JAMES: I'm the drummer, so my job is to play tough and keep it together, which I'm a champ at. Be careful when you're at our shows because a cymbal might fly by and slice your head into two. Just sayin'.
ZACHE: The original concept I had in mind for Maniac was to not think too much about how we want a song to be written but more to just let it happen. In the past, I've over thought song structure and sometimes the result can be dropping an otherwise radical riff. It's also new for me to write songs from the bass instead of the guitar.
JUSTIN: Zache has said he wants it to sound "minimal," I don't really know what he means by that. Ha! Andrew wants it to sound like Cheap Trick and James wants it to sound punk. Since we all come from different places musically, we end up having a pretty unique sound. We don't have 2 songs that sound alike which is quite the contrast to most bands where every song sounds the same and follows a similar structure and formula. Maniac doesn't have a formula set in stone yet which is pretty refreshing.
ANDREW: Maniac is my first band. When we started, I was a bit intimidated. Everyone else had been touring and playing for years. They knew the scene and had very particular musical reference points that sometimes I couldn't relate to. All I knew was I had certain stylistic tendencies as a player and that I should not shy away from those. So, I didn't. But, I also kept my ears open and began to incorporate new things into my playing and writing. In the end, I think what makes Maniac a unique band -- if we are in some way unique -- is that we've found a way to stew our various styles into a cohesive -- and still evolving -- whole.
What other than music has inspired a Maniac song? Think like books or film, I mean living in L.A. with so many cultures running together there must be a lot of stuff to draw motivation from.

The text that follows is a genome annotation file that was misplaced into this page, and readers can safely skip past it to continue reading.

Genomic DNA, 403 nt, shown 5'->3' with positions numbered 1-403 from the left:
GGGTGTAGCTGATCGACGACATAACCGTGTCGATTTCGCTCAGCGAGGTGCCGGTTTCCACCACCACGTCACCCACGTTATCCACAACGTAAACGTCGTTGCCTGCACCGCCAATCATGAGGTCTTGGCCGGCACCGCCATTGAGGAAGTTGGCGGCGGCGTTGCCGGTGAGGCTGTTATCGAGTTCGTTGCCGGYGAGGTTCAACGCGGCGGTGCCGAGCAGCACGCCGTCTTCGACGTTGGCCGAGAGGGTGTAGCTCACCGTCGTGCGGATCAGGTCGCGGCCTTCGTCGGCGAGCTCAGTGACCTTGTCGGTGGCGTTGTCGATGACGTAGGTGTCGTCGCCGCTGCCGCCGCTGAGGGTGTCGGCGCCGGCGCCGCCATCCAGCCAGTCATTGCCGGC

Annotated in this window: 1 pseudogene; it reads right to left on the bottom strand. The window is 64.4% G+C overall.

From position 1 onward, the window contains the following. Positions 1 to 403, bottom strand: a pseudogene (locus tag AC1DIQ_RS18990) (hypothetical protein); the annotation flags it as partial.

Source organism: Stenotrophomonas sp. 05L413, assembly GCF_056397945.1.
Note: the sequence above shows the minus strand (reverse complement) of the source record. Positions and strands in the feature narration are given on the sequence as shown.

JUSTIN: You're right about LA having a ton of cultures and influences that undoubtedly spill into any kind of creative energy. I'd say the Nathanael West book, "Day of the Locust," the film "Chinatown," Dan Fante's, "Chump Change," Jerry Stahl's "Permanent Midnight," Bukowski's "Last Night of the Earth" poems, taco trucks and Thai food. I'm also pretty certain that drugs and alcohol have inspired some of the lyrics and music although we've been good boys recently. Zache sings though and I have no idea what he's saying most of the time, but I assume he's singing about sexual frustration and/or drug use.
ZACHE: I'm inspired by real life happenings personal to me and authors like Camus, Steinbeck, Saint-Exupéry and Nabokov.
JAMES: That's more for the front court of this band. But honestly, just the city of LA is inspiring enough in many doses. If John Fante ("Ask The Dust") were in a band, he'd probably be rocking out with us.
ANDREW: I write for a living. It's obsessive and totally self-conscious, so for me playing music is about catharsis. I don't intellectualize it. I play things that make me feel good.